Ntuthuko Shoba’s lawyer doubts strength of Pule murder case allegations
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Johannesburg – A lawyer for Ntuthuko Shoba, the Johannesburg man accused of masterminding his pregnant girlfriend’s murder, has sought to cast doubt on the strength of the State’s case against his client.
Advocate Zweli Zakwe told the South Gauteng High Court in Joburg yesterday that the State’s case against Shoba was doubtful by virtue of it being based on the plea bargain confession by a self-confessed murderer, Muzikayise Malephane.
Zakwe effectively gave a glimpse into Shoba’s trial defence strategy. He will poke holes into the police failure to independently gather evidence linking him to Tshegofatso Pule’s killing, his 28-year-old pregnant girlfriend.
Shoba was arrested and charged after Malephane entered into a plea bargain with prosecutors.
The move saved Malephane from a life sentence. He was sentenced to 20 years behind bars.
As part of the plea bargain, Malephane revealed that Shoba paid him R70 000 to kill Pule. He said Shoba wanted Pule dead because he did not want his partner to find out about her pregnancy.
Pule was eight months’ pregnant when Malephane killed her. Her lifeless body was found hanging from a tree in Roodepoort.
Zakwe brought Shoba’s application to set aside the March decision of the Roodepoort Magistrate’s Court to deny bail.
Zakwe told Judge Nomonde Mngqibisa-Thusi that there were various factors that justified Shoba's release on bail. The inconclusivity of the State’s evidence was one, said Zakwe.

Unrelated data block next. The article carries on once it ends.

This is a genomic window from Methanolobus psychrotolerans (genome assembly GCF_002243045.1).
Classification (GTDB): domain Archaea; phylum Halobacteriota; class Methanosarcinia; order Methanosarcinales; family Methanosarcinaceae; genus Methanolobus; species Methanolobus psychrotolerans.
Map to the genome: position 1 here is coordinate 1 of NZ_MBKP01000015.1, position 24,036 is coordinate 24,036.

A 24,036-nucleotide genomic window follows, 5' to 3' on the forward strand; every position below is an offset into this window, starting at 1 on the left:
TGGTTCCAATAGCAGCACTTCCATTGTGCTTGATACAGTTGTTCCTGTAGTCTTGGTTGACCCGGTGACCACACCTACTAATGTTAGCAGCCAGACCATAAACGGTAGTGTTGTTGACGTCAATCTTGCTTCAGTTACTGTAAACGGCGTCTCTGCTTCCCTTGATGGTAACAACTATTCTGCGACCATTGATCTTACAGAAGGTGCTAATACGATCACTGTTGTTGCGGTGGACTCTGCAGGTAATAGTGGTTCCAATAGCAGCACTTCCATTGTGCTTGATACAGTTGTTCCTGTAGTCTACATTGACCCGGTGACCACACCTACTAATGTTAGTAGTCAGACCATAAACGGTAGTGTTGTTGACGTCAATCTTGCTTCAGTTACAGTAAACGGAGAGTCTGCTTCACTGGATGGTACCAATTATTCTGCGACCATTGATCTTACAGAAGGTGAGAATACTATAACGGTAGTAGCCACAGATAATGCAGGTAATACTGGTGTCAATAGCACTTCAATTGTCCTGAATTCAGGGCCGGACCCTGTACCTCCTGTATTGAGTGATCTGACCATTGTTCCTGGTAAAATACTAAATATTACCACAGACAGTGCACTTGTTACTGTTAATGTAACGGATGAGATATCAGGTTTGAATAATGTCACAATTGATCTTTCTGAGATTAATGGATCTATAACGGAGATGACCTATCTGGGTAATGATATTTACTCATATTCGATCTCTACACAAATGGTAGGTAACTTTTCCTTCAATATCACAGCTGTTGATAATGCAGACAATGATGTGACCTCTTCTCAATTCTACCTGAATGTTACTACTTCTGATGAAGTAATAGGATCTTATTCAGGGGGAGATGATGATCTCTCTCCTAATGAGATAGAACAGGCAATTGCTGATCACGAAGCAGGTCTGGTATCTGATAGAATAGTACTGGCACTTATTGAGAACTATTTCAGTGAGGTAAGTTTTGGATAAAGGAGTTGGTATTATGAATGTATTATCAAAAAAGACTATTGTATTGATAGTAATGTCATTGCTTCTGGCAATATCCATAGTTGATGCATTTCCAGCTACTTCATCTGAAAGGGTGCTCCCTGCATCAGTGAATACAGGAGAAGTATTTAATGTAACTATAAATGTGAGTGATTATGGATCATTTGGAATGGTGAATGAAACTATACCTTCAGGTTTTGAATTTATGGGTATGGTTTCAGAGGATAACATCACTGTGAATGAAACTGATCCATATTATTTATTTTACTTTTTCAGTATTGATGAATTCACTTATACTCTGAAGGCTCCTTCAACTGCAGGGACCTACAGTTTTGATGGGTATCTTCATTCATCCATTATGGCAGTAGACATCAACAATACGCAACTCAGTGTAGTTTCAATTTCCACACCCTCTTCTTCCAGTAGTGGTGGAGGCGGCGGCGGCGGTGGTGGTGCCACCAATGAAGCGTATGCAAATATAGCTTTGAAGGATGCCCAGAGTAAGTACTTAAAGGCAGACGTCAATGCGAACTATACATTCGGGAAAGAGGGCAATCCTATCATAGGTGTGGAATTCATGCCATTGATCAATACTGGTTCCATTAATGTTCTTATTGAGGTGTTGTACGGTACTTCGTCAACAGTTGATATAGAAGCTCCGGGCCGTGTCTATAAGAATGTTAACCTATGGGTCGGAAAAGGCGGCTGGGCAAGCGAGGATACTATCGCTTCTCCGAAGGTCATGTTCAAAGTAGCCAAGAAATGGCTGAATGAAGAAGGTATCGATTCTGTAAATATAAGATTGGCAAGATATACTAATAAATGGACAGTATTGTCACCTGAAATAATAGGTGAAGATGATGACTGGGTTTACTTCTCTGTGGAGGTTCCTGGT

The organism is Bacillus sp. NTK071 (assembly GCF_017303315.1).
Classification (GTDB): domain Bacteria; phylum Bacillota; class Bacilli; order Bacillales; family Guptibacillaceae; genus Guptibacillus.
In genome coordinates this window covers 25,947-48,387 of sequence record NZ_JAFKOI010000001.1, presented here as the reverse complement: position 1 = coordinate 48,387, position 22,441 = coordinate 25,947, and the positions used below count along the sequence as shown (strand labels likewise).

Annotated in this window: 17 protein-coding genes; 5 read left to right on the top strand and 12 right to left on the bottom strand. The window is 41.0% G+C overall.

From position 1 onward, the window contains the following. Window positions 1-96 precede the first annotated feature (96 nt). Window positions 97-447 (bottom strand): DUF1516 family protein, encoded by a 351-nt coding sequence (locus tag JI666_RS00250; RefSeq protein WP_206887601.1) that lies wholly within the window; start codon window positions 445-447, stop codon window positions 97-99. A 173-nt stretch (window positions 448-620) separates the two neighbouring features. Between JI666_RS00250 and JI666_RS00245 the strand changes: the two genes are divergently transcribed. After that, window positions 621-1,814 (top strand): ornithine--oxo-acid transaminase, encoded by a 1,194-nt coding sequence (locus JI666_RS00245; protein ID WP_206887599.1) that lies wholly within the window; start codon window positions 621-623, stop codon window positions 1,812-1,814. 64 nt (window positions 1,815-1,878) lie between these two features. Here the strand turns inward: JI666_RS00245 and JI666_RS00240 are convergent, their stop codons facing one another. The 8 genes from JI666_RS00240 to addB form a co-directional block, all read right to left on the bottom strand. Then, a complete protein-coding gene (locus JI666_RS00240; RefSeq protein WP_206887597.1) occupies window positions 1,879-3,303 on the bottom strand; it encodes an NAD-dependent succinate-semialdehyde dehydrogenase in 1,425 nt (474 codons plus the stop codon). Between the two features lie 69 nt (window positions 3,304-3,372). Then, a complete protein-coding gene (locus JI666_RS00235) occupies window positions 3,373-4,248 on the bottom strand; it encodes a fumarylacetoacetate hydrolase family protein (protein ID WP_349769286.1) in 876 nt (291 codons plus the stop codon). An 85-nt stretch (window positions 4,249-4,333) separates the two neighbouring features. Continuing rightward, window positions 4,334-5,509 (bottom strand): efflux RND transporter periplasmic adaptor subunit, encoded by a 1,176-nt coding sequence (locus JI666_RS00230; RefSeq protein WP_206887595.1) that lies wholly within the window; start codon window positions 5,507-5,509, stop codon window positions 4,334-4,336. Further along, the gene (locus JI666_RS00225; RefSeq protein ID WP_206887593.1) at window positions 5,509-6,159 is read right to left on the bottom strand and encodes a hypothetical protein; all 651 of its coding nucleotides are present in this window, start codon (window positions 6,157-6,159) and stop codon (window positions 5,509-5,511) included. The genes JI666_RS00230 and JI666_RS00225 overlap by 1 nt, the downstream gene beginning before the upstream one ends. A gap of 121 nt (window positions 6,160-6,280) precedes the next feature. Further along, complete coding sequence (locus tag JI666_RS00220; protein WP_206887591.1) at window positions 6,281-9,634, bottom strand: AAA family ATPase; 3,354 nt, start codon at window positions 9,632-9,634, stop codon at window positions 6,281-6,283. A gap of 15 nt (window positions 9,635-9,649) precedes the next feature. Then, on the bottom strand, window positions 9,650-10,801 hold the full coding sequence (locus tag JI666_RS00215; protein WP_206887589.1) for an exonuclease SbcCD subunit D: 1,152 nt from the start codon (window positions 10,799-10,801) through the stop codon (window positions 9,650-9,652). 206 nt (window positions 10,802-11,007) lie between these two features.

“For trial purposes, it’s not conclusive. The State is relying upon the evidence of Mr Malephane, who is a self-confessed murderer in the context of this matter (and) who implicated the appellant to this crime,” he said.
Zakwe implied that Malephane entered the plea bargain to save his skin because the State had a strong case against him. He said the decision to deny Shoba, a fired JSE analyst, bail was a misdirection.
Shoba submitted all the necessary evidence to show he would not abscond from trial, Zakwe insisted.
These included the fact that Shoba had ties to Joburg, he was gainfully employed and “earned a handsome salary of about R36 000” and had assets that included a bonded house.
“It’s a non-factor. That per se on its own will not guarantee that he’ll stand trial,” prosecutor Faghre Mohamed said.
Mohamed said Shoba’s age and the possibility of a life imprisonment were incentives for him to flee. Being 33, he faced the possibility of returning to society at a pensionable age.
Judge Mngqibisa-Thusi reserved judgment.